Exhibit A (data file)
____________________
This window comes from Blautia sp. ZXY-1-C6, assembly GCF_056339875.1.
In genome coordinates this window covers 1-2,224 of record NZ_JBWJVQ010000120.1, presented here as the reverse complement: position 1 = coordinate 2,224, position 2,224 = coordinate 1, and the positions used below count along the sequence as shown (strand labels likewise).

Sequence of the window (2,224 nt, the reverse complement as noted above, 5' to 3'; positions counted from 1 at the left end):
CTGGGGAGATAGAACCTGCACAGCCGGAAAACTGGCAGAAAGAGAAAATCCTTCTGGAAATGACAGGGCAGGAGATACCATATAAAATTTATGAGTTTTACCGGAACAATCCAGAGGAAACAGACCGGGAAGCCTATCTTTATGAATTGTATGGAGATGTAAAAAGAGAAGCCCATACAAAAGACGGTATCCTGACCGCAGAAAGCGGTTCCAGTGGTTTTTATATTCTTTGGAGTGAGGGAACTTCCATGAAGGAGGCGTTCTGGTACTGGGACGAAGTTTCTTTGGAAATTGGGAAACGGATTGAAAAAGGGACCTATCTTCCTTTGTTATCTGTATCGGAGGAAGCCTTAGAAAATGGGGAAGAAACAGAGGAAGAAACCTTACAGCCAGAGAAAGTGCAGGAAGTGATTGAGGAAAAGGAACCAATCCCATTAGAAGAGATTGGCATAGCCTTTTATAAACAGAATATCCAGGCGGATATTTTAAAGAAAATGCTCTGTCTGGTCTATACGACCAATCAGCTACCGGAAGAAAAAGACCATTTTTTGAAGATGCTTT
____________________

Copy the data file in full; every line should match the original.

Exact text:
This window comes from Blautia sp. ZXY-1-C6, assembly GCF_056339875.1.
In genome coordinates this window covers 1-2,224 of record NZ_JBWJVQ010000120.1, presented here as the reverse complement: position 1 = coordinate 2,224, position 2,224 = coordinate 1, and the positions used below count along the sequence as shown (strand labels likewise).

Sequence of the window (2,224 nt, the reverse complement as noted above, 5' to 3'; positions counted from 1 at the left end):
CTGGGGAGATAGAACCTGCACAGCCGGAAAACTGGCAGAAAGAGAAAATCCTTCTGGAAATGACAGGGCAGGAGATACCATATAAAATTTATGAGTTTTACCGGAACAATCCAGAGGAAACAGACCGGGAAGCCTATCTTTATGAATTGTATGGAGATGTAAAAAGAGAAGCCCATACAAAAGACGGTATCCTGACCGCAGAAAGCGGTTCCAGTGGTTTTTATATTCTTTGGAGTGAGGGAACTTCCATGAAGGAGGCGTTCTGGTACTGGGACGAAGTTTCTTTGGAAATTGGGAAACGGATTGAAAAAGGGACCTATCTTCCTTTGTTATCTGTATCGGAGGAAGCCTTAGAAAATGGGGAAGAAACAGAGGAAGAAACCTTACAGCCAGAGAAAGTGCAGGAAGTGATTGAGGAAAAGGAACCAATCCCATTAGAAGAGATTGGCATAGCCTTTTATAAACAGAATATCCAGGCGGATATTTTAAAGAAAATGCTCTGTCTGGTCTATACGACCAATCAGCTACCGGAAGAAAAAGACCATTTTTTGAAGATGCTTT